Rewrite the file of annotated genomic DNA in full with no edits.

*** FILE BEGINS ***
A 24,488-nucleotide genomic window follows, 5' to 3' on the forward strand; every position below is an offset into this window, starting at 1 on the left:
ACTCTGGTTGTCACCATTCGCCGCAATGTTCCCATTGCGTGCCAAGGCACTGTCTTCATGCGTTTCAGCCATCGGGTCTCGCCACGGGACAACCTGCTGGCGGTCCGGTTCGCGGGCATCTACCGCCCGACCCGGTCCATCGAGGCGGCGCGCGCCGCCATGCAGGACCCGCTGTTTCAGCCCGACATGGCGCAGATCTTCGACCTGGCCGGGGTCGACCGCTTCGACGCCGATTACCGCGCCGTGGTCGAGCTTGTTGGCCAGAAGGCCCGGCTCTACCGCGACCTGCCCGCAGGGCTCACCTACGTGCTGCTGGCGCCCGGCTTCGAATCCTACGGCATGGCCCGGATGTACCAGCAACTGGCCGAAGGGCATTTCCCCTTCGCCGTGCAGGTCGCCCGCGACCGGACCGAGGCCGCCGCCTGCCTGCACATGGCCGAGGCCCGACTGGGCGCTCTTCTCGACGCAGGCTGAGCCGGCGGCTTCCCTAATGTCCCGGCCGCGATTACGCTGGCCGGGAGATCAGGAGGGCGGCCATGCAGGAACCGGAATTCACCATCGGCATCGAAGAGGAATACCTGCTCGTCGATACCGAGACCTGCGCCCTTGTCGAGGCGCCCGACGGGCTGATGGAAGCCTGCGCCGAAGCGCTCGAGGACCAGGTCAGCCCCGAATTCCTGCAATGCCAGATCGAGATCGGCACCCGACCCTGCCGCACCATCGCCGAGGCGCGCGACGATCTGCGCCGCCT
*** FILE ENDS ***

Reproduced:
A 24,488-nucleotide genomic window follows, 5' to 3' on the forward strand; every position below is an offset into this window, starting at 1 on the left:
ACTCTGGTTGTCACCATTCGCCGCAATGTTCCCATTGCGTGCCAAGGCACTGTCTTCATGCGTTTCAGCCATCGGGTCTCGCCACGGGACAACCTGCTGGCGGTCCGGTTCGCGGGCATCTACCGCCCGACCCGGTCCATCGAGGCGGCGCGCGCCGCCATGCAGGACCCGCTGTTTCAGCCCGACATGGCGCAGATCTTCGACCTGGCCGGGGTCGACCGCTTCGACGCCGATTACCGCGCCGTGGTCGAGCTTGTTGGCCAGAAGGCCCGGCTCTACCGCGACCTGCCCGCAGGGCTCACCTACGTGCTGCTGGCGCCCGGCTTCGAATCCTACGGCATGGCCCGGATGTACCAGCAACTGGCCGAAGGGCATTTCCCCTTCGCCGTGCAGGTCGCCCGCGACCGGACCGAGGCCGCCGCCTGCCTGCACATGGCCGAGGCCCGACTGGGCGCTCTTCTCGACGCAGGCTGAGCCGGCGGCTTCCCTAATGTCCCGGCCGCGATTACGCTGGCCGGGAGATCAGGAGGGCGGCCATGCAGGAACCGGAATTCACCATCGGCATCGAAGAGGAATACCTGCTCGTCGATACCGAGACCTGCGCCCTTGTCGAGGCGCCCGACGGGCTGATGGAAGCCTGCGCCGAAGCGCTCGAGGACCAGGTCAGCCCCGAATTCCTGCAATGCCAGATCGAGATCGGCACCCGACCCTGCCGCACCATCGCCGAGGCGCGCGACGATCTGCGCCGCCT